Those who do not follow my beliefs are free to follow their own. It does not give them the right to prevent the pursuit of mine or to limit my access to resources towards that goal. I am sure that the military probably also includes links to information on Atheism; and I am fine with it.
You also have every right to be wrong; and you show no timidity for exercising that right. It is the responsibility of people with genuine faith to stand up against your inability to see how you are attempting to limit our expression.

Good day sir…

PS – My worldview does not belong to me; it is God’s worldview. I trust that He knows best.

(name withheld)

Hello again, (name withheld) –

Nope, no Bubble Boy here… just a reasonably intelligent, reasonably well-read veteran and Christian who believes that the rights, freedoms and protections of the US Constitution should be available to all Americans equally.
I see several fundamental errors in your email, each of which probably contributes to your misunderstanding of the MRFF and those of us who support its efforts —-
#1 – You wrongly presume that opposition to official favoritism or preference for one particular religious belief is equivalent to attacking that belief.  This is not the case. The MRFF does not attack anyone’s right to individual religious freedom — in fact, our mission is the exact opposite of that.  What we DO challenge are instances where, in an official military setting, any specific sectarian religious belief is improperly favored over all other beliefs (including non-belief).
#2 – You wrongly argue that it is necessary to reconcile all religious beliefs with one another, because “those beliefs contradict each other.”  This, too, is not the case.  The purpose of religious freedom is not to compare or judge the veracity of any particular belief.  Rather, it is to ensure that every American retains the right to believe whatever he wishes, even if other Americans think he is wrong. Said another way, each of us has an absolute right to believe that our own particular dogma is the only true one… but none of us has a right to deny Constitutional rights to others simply because we disagree with them.
#3 – You wrongly imply that my Christian faith is not “genuine” because you disagree with me. That, my friend, is the height of hubris and a telling example of the type of threat that exists if a military leader holds a similar belief about his subordinates and attempts to convert them.  It is that sort of unconstitutional activity that we oppose, not the right of the leader to his own sincerely held religious beliefs.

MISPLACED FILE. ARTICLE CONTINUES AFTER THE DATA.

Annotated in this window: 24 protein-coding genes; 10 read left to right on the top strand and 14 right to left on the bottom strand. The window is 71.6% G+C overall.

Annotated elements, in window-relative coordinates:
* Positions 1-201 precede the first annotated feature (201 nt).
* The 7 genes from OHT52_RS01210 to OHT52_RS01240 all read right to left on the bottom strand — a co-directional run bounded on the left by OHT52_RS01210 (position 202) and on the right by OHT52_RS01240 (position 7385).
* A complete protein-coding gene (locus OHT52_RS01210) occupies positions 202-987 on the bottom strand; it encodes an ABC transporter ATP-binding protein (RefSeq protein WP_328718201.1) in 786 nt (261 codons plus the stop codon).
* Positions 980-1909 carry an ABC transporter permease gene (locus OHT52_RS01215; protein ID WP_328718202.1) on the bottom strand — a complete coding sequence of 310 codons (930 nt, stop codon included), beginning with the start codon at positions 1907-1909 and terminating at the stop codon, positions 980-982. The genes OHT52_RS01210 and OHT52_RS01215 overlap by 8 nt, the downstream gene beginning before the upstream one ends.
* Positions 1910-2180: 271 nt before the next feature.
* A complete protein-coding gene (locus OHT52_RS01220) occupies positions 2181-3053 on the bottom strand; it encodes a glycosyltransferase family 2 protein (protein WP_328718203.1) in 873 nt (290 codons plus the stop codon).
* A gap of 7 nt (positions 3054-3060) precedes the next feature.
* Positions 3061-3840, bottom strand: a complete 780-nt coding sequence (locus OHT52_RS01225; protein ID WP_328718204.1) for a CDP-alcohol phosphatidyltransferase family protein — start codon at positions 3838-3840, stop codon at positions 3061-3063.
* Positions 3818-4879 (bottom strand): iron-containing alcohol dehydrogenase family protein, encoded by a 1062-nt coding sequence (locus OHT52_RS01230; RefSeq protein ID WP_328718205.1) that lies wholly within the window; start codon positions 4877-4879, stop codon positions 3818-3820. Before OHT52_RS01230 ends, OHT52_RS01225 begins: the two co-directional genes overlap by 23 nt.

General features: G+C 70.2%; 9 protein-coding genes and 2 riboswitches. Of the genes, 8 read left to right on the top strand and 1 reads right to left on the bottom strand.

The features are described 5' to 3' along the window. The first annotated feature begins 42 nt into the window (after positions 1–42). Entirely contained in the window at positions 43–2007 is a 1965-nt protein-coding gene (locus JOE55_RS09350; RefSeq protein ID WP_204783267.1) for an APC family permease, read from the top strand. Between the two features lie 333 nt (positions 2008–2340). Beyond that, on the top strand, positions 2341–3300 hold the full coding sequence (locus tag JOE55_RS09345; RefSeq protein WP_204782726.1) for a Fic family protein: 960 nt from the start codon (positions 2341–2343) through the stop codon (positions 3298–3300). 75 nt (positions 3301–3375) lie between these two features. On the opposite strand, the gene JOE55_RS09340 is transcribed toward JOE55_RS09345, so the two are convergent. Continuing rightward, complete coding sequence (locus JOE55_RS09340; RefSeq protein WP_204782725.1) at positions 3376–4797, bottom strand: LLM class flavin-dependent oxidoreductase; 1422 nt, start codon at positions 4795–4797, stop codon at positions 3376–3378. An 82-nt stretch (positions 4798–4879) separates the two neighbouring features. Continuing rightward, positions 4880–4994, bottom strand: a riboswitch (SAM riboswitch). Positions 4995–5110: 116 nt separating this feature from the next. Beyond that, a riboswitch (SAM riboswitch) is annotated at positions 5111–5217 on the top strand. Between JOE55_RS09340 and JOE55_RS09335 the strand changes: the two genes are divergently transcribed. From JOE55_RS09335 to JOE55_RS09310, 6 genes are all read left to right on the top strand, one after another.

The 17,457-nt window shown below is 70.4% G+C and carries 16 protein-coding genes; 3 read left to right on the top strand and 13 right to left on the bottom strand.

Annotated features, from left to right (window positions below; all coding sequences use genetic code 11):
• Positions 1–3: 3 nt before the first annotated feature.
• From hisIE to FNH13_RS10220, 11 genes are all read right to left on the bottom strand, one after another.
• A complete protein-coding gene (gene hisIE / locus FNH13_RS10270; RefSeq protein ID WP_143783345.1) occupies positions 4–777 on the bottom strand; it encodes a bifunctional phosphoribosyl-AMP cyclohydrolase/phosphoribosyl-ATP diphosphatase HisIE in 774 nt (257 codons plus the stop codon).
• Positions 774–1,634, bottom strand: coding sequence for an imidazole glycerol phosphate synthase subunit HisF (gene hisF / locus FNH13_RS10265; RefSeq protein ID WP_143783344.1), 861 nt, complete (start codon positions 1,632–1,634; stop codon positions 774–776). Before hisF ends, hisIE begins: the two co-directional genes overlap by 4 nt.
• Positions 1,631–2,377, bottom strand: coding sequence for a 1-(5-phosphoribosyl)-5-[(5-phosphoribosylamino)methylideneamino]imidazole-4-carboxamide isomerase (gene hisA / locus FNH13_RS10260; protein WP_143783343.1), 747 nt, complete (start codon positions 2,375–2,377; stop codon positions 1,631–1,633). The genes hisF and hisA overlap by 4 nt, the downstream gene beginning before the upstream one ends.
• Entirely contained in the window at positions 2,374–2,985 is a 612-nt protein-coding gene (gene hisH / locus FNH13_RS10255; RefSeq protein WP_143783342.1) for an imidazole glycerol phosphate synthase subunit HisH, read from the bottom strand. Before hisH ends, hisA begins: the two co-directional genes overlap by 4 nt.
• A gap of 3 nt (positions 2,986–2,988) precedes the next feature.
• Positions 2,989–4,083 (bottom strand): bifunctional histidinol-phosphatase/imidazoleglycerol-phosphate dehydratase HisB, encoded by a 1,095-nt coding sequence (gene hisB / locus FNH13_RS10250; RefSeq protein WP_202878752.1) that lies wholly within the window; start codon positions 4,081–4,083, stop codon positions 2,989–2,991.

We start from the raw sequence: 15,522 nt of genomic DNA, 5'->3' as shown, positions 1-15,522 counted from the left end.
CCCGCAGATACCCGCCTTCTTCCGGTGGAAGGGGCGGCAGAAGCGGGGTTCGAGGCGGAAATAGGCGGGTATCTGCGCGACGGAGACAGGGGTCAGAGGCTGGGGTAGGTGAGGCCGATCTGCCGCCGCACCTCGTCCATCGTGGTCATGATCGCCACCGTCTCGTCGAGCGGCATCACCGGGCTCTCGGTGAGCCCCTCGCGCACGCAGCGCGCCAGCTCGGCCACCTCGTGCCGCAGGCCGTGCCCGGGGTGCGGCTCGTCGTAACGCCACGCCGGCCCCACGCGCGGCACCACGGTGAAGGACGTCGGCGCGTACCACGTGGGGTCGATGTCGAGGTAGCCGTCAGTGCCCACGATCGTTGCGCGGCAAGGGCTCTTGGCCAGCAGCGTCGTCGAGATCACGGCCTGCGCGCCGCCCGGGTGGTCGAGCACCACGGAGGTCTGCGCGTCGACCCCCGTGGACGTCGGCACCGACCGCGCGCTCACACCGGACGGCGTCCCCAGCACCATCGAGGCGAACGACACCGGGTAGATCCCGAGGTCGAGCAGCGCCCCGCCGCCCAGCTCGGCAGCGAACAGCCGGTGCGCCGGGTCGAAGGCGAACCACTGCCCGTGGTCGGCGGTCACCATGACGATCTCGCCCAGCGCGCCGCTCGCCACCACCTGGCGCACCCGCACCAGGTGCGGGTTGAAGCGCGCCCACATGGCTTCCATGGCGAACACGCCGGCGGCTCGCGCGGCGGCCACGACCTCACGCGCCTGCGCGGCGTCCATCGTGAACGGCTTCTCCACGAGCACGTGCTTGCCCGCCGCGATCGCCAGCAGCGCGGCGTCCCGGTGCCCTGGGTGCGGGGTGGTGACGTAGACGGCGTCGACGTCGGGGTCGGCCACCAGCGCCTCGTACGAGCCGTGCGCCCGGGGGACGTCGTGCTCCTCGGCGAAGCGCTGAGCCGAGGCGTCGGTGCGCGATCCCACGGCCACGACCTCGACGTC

I wish you a good day, too, sir.
Peace,
Mike
PS –  My trust is in God, too.  I believe that one can be a faithful Christian and also a supporter of Constitutional protections for all Americans, including those who don’t share my Christian faith.

Mike,

It is obvious that you are far more concerned with protecting secularism (atheism) than you are with furthering Christ’s kingdom. You are not even honest in your denial because the link I posted of your protest had nothing to do with the “establishment” favoring one religious view over another. It was just a posting of information, concerning one belief, to those who might be interested.
I see nobody being conformed or brainwashed to any particular belief (except atheism).
Your faith is ingenuine not because you disagree with me; but rather because you disagree with God.
Will God thank you when you stand before Him for your faithfulness in preventing others from hearing His Word?

I will always stand against organizations like yours and their evil inspiration,

(name withheld)

Dear (name withheld),
With all due respect, what seems obvious to me is that you are unable to recognize that respect for the Constitutional rights of all military members is not an anti-God position. It seems equally obvious that you appear quite comfortable judging whether someone else is, or is not, the right kind of Christian according to your own standards… and before you claim that your standards are God’s standards, I’d encourage you to refresh your understanding of Matthew 7:1-5.
As for the MRFF, we will remain dedicated to ensuring that all members of the U.S. Armed Forces fully receive the Constitutional guarantee of religious freedom to which they and all Americans are entitled. We will not be dissuaded from that important mission just because folks like you either misunderstand it, or believe that their version of Christianity should be promoted above the beliefs of other, equally honorable service members.
Peace,
Mike